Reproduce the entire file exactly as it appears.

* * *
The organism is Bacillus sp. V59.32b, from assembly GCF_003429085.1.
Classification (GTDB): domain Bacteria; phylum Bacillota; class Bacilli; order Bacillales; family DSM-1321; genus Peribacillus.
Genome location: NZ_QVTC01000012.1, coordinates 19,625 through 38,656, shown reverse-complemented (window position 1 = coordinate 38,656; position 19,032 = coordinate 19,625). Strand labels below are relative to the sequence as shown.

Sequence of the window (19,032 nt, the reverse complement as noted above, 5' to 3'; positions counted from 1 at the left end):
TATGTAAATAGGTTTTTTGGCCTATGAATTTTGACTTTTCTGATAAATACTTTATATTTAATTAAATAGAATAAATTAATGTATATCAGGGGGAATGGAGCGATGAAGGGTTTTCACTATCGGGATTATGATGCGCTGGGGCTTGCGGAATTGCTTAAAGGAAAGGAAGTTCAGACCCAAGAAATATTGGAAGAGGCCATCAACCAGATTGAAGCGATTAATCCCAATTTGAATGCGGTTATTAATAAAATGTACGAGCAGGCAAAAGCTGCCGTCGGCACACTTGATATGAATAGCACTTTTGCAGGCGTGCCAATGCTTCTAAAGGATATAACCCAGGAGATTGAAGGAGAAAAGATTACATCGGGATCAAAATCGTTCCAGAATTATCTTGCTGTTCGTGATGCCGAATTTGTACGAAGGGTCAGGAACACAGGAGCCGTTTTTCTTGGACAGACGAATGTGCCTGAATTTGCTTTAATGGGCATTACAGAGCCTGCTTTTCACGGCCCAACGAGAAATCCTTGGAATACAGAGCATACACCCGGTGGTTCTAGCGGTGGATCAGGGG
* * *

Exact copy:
The organism is Bacillus sp. V59.32b, from assembly GCF_003429085.1.
Classification (GTDB): domain Bacteria; phylum Bacillota; class Bacilli; order Bacillales; family DSM-1321; genus Peribacillus.
Genome location: NZ_QVTC01000012.1, coordinates 19,625 through 38,656, shown reverse-complemented (window position 1 = coordinate 38,656; position 19,032 = coordinate 19,625). Strand labels below are relative to the sequence as shown.

Sequence of the window (19,032 nt, the reverse complement as noted above, 5' to 3'; positions counted from 1 at the left end):
TATGTAAATAGGTTTTTTGGCCTATGAATTTTGACTTTTCTGATAAATACTTTATATTTAATTAAATAGAATAAATTAATGTATATCAGGGGGAATGGAGCGATGAAGGGTTTTCACTATCGGGATTATGATGCGCTGGGGCTTGCGGAATTGCTTAAAGGAAAGGAAGTTCAGACCCAAGAAATATTGGAAGAGGCCATCAACCAGATTGAAGCGATTAATCCCAATTTGAATGCGGTTATTAATAAAATGTACGAGCAGGCAAAAGCTGCCGTCGGCACACTTGATATGAATAGCACTTTTGCAGGCGTGCCAATGCTTCTAAAGGATATAACCCAGGAGATTGAAGGAGAAAAGATTACATCGGGATCAAAATCGTTCCAGAATTATCTTGCTGTTCGTGATGCCGAATTTGTACGAAGGGTCAGGAACACAGGAGCCGTTTTTCTTGGACAGACGAATGTGCCTGAATTTGCTTTAATGGGCATTACAGAGCCTGCTTTTCACGGCCCAACGAGAAATCCTTGGAATACAGAGCATACACCCGGTGGTTCTAGCGGTGGATCAGGGG